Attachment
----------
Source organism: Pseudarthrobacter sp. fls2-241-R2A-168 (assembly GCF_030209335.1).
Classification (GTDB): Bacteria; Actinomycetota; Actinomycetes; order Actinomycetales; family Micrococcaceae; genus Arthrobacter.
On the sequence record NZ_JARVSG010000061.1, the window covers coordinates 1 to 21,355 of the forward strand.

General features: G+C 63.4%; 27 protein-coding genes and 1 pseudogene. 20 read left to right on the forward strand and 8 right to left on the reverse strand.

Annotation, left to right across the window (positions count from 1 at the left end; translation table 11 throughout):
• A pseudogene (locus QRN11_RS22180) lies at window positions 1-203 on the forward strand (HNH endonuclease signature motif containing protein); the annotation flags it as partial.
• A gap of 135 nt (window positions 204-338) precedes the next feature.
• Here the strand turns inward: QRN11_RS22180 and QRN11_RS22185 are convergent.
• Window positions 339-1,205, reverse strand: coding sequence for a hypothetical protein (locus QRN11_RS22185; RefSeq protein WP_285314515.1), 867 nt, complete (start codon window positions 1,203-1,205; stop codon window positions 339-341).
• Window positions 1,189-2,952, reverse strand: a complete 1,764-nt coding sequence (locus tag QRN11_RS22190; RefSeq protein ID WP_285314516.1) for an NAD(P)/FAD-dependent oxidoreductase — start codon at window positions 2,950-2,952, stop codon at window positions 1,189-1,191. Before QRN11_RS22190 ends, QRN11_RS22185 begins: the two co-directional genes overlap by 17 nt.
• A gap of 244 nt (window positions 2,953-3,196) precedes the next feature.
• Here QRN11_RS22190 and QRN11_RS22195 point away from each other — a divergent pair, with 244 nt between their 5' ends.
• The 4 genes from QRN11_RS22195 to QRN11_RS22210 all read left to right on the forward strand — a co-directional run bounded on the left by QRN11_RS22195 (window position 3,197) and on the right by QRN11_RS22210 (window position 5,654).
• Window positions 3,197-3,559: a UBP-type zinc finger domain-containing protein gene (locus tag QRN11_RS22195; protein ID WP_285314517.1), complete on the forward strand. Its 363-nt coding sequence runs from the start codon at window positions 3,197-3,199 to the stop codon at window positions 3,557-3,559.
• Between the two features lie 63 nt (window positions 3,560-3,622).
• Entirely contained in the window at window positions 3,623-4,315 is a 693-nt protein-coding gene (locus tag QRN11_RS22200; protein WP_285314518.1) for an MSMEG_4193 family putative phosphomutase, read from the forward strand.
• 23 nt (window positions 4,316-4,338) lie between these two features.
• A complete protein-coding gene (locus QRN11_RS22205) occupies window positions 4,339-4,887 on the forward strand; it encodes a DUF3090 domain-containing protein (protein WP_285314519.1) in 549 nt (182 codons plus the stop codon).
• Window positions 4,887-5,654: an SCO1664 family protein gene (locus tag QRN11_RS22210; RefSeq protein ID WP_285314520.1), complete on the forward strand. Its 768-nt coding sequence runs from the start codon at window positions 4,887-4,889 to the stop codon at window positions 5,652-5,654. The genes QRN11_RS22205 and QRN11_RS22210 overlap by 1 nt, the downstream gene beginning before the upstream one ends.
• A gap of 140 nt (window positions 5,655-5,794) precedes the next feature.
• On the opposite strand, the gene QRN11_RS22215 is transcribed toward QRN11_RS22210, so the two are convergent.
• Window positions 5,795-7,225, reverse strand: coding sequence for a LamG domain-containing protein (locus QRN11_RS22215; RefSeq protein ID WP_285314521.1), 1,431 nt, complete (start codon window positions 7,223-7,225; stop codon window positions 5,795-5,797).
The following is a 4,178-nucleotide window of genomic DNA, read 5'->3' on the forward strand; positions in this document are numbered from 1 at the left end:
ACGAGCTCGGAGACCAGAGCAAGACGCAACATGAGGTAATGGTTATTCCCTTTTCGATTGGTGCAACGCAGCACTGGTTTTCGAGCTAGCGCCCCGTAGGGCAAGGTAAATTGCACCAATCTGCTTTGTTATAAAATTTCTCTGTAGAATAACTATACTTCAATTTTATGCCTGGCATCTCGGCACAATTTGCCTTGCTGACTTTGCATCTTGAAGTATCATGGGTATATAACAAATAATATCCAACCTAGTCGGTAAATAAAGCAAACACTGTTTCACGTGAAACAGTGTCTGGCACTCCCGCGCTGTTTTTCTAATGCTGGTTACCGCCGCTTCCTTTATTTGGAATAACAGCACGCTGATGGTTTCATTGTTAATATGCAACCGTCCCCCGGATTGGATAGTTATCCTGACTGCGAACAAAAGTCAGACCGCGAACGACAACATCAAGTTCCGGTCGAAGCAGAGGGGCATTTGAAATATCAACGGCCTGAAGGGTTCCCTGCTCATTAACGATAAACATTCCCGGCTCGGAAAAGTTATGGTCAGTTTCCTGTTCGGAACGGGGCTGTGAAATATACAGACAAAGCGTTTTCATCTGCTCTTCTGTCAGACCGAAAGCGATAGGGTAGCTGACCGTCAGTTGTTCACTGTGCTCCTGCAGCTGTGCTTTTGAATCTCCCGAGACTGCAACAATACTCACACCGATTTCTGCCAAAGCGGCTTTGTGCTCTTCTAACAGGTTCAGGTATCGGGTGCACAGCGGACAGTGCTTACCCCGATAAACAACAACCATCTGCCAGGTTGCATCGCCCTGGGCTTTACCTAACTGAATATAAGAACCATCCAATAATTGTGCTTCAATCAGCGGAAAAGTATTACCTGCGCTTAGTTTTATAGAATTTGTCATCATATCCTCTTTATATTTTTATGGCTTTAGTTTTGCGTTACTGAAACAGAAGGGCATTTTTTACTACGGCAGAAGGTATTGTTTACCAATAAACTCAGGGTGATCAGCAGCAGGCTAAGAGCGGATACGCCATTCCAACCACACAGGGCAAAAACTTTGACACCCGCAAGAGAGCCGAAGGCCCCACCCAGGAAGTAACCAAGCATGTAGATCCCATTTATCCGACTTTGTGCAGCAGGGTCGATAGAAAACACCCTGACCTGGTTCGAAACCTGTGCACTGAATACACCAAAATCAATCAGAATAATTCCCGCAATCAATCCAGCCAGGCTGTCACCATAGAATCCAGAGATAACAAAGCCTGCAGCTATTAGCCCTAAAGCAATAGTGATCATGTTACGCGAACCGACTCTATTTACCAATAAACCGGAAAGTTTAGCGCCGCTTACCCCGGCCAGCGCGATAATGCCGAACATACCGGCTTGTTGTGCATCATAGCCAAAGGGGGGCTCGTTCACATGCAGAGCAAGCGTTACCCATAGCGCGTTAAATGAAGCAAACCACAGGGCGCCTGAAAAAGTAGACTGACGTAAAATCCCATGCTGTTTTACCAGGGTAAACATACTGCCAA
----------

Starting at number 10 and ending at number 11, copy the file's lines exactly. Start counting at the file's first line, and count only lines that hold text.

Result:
• Window positions 1,189-2,952, reverse strand: a complete 1,764-nt coding sequence (locus tag QRN11_RS22190; RefSeq protein ID WP_285314516.1) for an NAD(P)/FAD-dependent oxidoreductase — start codon at window positions 2,950-2,952, stop codon at window positions 1,189-1,191. Before QRN11_RS22190 ends, QRN11_RS22185 begins: the two co-directional genes overlap by 17 nt.
• A gap of 244 nt (window positions 2,953-3,196) precedes the next feature.